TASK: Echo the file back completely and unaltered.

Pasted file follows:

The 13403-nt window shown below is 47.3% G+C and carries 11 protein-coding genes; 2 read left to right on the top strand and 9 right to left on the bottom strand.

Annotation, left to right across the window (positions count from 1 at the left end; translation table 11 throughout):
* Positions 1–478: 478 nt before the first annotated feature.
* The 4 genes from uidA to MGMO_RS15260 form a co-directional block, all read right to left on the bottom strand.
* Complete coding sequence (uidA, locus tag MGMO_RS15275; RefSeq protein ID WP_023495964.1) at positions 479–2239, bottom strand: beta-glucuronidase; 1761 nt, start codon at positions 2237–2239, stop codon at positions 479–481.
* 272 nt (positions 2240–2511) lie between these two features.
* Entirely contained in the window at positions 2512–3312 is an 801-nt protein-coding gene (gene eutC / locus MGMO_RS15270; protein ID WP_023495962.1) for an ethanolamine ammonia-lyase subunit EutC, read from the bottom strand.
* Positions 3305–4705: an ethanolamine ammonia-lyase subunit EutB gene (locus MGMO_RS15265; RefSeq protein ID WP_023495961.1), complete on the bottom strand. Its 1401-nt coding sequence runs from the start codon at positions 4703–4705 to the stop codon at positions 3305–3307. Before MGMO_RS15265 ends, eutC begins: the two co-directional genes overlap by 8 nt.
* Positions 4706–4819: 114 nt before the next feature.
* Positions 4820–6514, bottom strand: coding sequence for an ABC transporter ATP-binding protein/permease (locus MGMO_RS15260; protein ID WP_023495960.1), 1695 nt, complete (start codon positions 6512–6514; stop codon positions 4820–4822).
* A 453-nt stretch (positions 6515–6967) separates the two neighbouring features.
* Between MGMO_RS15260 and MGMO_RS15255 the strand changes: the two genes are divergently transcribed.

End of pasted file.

The 13403-nt window shown below is 47.3% G+C and carries 11 protein-coding genes; 2 read left to right on the top strand and 9 right to left on the bottom strand.

Annotation, left to right across the window (positions count from 1 at the left end; translation table 11 throughout):
* Positions 1–478: 478 nt before the first annotated feature.
* The 4 genes from uidA to MGMO_RS15260 form a co-directional block, all read right to left on the bottom strand.
* Complete coding sequence (uidA, locus tag MGMO_RS15275; RefSeq protein ID WP_023495964.1) at positions 479–2239, bottom strand: beta-glucuronidase; 1761 nt, start codon at positions 2237–2239, stop codon at positions 479–481.
* 272 nt (positions 2240–2511) lie between these two features.
* Entirely contained in the window at positions 2512–3312 is an 801-nt protein-coding gene (gene eutC / locus MGMO_RS15270; protein ID WP_023495962.1) for an ethanolamine ammonia-lyase subunit EutC, read from the bottom strand.
* Positions 3305–4705: an ethanolamine ammonia-lyase subunit EutB gene (locus MGMO_RS15265; RefSeq protein ID WP_023495961.1), complete on the bottom strand. Its 1401-nt coding sequence runs from the start codon at positions 4703–4705 to the stop codon at positions 3305–3307. Before MGMO_RS15265 ends, eutC begins: the two co-directional genes overlap by 8 nt.
* Positions 4706–4819: 114 nt before the next feature.
* Positions 4820–6514, bottom strand: coding sequence for an ABC transporter ATP-binding protein/permease (locus MGMO_RS15260; protein ID WP_023495960.1), 1695 nt, complete (start codon positions 6512–6514; stop codon positions 4820–4822).
* A 453-nt stretch (positions 6515–6967) separates the two neighbouring features.
* Between MGMO_RS15260 and MGMO_RS15255 the strand changes: the two genes are divergently transcribed.